One of the most prolific content providers, if not the most prolific, appears to be local news website network Patch.com. Based on my searches, Patch.com alone accounts for 1,014 of the more than 5,000 Flash Briefing skills. Each of its briefings has a handful of local news stories, read in Alexa’s voice, for locations from Seattle to Miami Beach. That means one in five Flash Briefing skills are Patch.com skills. But there are lots of other local news providers (Seattle has at least 13) too.
Combined, all of this makes stacking your own Flash Briefing skills into a regular personal briefing a bit of a Choose Your Own (news) Adventure.
The near four-year history of Alexa’s Flash Briefings has also informed the content providers themselves, and taught lessons that could be applied to newer smart speakers, such as Google Home and Apple’s HomePod.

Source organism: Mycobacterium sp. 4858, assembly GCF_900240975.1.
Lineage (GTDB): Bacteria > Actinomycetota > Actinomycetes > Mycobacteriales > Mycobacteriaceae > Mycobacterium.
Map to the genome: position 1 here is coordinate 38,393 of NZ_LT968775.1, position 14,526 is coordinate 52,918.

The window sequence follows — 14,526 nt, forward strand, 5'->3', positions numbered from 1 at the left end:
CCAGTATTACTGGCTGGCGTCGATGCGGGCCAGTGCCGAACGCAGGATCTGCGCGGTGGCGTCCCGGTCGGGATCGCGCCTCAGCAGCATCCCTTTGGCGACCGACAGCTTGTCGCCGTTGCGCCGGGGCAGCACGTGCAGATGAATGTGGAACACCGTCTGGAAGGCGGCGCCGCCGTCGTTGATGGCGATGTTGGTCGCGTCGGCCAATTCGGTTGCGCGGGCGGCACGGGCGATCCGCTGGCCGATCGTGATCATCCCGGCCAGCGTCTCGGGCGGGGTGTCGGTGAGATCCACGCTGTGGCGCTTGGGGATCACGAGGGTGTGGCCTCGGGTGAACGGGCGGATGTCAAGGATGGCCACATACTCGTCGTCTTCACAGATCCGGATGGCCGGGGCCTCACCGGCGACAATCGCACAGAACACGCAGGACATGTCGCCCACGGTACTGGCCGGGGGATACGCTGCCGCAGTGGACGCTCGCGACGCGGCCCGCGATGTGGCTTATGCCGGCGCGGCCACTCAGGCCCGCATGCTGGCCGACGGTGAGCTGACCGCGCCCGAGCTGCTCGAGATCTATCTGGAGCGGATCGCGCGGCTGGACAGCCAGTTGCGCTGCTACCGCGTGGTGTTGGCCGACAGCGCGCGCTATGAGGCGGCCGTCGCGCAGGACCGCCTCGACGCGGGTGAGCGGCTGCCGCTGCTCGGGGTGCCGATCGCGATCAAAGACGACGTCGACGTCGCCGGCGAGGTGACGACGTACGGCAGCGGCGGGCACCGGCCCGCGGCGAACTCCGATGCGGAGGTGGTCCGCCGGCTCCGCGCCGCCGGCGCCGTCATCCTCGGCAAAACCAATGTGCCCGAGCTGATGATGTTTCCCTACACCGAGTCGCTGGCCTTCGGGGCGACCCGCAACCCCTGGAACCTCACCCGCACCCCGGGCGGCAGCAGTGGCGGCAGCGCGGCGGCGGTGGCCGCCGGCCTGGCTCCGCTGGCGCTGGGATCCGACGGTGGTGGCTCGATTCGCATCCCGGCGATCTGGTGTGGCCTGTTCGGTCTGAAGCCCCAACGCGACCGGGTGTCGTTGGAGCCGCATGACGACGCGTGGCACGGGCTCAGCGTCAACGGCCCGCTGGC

National Public Radio (NPR) was the initial default provider of Flash Briefing news, said Joel Sucherman, vice president of new platform partnerships at NPR. “In fact, Amazon actually featured the NPR News Now newscast, and the smooth voice of newscaster Lakshmi Singh, in its launch video for the product,” he said. “The launch came first, the business arrangement came later.”
NPR has since added Flash Briefing skills for Up First, its daily news podcast, and The Indicator, work and financial news from Planet Money. Sucherman now estimates NPR’s monthly listeners “are well into the millions.”
The biggest obstacle? Discovery.
“There are thousands of skills, but ensuring listeners actually know those skills exist is an ongoing challenge,” Sucherman said. “It is also still early days in the world of voice assistants so even if a listener knows a skill exists, and asks for it by name, really whether it’s Alexa, Siri or Google Assistant, there are no guarantees to getting to the correct skill, instead of, say playing a song by an artist of a similar name.” He’s optimistic, thought, that this is a, “today problem only, which will be solved.” And to help, NPR has even created instructions and a video for prospective smart speaker listeners.
Other content provider have re-tooled efforts, or simply tried and moved on.